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THE ROLE OF EXPERIENCE IN DETERMINING PATCH-USE BY ADULT CRAB SPIDERS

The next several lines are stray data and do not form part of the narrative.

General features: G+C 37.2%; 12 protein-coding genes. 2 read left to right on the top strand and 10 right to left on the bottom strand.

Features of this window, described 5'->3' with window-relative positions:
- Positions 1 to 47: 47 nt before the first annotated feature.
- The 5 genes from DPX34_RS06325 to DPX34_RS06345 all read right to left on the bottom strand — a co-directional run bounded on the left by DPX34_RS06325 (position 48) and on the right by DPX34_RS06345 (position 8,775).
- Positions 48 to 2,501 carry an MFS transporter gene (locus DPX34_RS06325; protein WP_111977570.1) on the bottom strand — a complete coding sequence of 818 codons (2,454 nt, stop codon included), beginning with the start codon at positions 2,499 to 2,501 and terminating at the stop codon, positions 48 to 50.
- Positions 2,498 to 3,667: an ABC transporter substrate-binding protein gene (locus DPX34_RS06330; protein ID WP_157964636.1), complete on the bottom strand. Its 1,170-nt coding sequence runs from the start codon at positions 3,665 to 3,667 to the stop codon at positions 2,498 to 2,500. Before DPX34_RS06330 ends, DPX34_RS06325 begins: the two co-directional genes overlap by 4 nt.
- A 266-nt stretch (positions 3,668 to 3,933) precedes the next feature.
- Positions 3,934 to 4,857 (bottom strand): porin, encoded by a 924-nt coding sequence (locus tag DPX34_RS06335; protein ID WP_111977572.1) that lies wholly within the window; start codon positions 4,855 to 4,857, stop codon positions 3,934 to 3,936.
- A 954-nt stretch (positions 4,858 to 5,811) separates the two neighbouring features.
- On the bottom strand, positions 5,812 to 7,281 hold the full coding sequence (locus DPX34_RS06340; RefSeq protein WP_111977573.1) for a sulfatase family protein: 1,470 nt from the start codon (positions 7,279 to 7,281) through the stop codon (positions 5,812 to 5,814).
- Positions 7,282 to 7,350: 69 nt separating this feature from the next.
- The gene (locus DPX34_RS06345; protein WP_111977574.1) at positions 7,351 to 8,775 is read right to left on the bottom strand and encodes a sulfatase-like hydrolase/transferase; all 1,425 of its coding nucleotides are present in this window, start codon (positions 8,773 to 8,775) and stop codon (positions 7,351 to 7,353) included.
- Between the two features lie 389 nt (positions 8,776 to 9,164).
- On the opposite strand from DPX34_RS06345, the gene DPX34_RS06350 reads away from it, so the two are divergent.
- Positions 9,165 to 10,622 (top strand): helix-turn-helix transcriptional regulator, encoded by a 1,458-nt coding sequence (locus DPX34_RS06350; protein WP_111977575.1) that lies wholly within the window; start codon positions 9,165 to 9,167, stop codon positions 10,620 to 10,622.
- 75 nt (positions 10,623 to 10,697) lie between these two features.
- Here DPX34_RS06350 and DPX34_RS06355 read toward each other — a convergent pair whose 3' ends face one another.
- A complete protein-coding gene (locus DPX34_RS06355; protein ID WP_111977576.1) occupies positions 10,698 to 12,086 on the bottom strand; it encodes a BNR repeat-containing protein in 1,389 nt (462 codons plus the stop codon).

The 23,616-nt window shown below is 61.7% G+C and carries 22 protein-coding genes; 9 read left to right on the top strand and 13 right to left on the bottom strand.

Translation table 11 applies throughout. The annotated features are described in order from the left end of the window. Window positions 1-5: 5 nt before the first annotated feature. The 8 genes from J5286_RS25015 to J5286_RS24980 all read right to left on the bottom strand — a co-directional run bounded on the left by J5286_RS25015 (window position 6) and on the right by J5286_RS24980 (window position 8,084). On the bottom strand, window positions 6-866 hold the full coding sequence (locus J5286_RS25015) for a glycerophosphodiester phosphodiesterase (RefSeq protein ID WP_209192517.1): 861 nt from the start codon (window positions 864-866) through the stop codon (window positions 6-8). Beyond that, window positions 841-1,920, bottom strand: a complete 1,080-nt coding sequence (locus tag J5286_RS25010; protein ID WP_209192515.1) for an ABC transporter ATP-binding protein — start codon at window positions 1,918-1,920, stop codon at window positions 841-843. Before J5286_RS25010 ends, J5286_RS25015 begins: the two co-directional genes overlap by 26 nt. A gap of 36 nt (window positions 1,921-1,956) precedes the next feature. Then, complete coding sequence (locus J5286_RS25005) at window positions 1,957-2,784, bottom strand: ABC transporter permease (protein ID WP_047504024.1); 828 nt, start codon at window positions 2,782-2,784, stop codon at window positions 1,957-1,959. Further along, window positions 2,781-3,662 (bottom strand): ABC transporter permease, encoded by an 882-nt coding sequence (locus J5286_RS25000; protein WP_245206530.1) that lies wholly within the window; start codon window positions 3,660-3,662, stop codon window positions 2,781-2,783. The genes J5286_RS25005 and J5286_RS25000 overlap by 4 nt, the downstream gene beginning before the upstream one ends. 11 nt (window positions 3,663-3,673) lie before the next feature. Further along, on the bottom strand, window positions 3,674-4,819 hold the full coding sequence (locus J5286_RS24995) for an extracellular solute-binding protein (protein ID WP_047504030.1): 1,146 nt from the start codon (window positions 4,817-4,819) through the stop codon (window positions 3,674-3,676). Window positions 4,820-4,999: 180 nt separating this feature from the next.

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I tested the role of the previous substrate in hunting-patch choice using a sit-and-wait predator, the crab spider Misumena vatia. Adult females that hunted on flowers of common milkweed Asclepias syriaca and pasture rose Rosa carolina differed in their subsequent choices of these substrates as a consequence of both the species of flower encountered and their recent experience with these flowers. In six-hour tests, individuals taken from both milkweed and rose flowers and later returned to the same species of flower remained and hunted on these sites in similar frequencies. However, spiders from milkweed placed on rose remained significantly less frequently than spiders from rose placed on milkweed or spiders returned to their accustomed flower species. A higher proportion of individuals that left their sites did so more quickly from accustomed than from unfamiliar flower species. Capture of prey increased the probability that a spider would remain during the test period, but even spiders not capturing prey showed the trends noted above. These results demonstrate that immediately previous experiences can modify patch-choice behavior in ways that significantly affect the foraging success of an individual, with important consequences for lifetime fitness.

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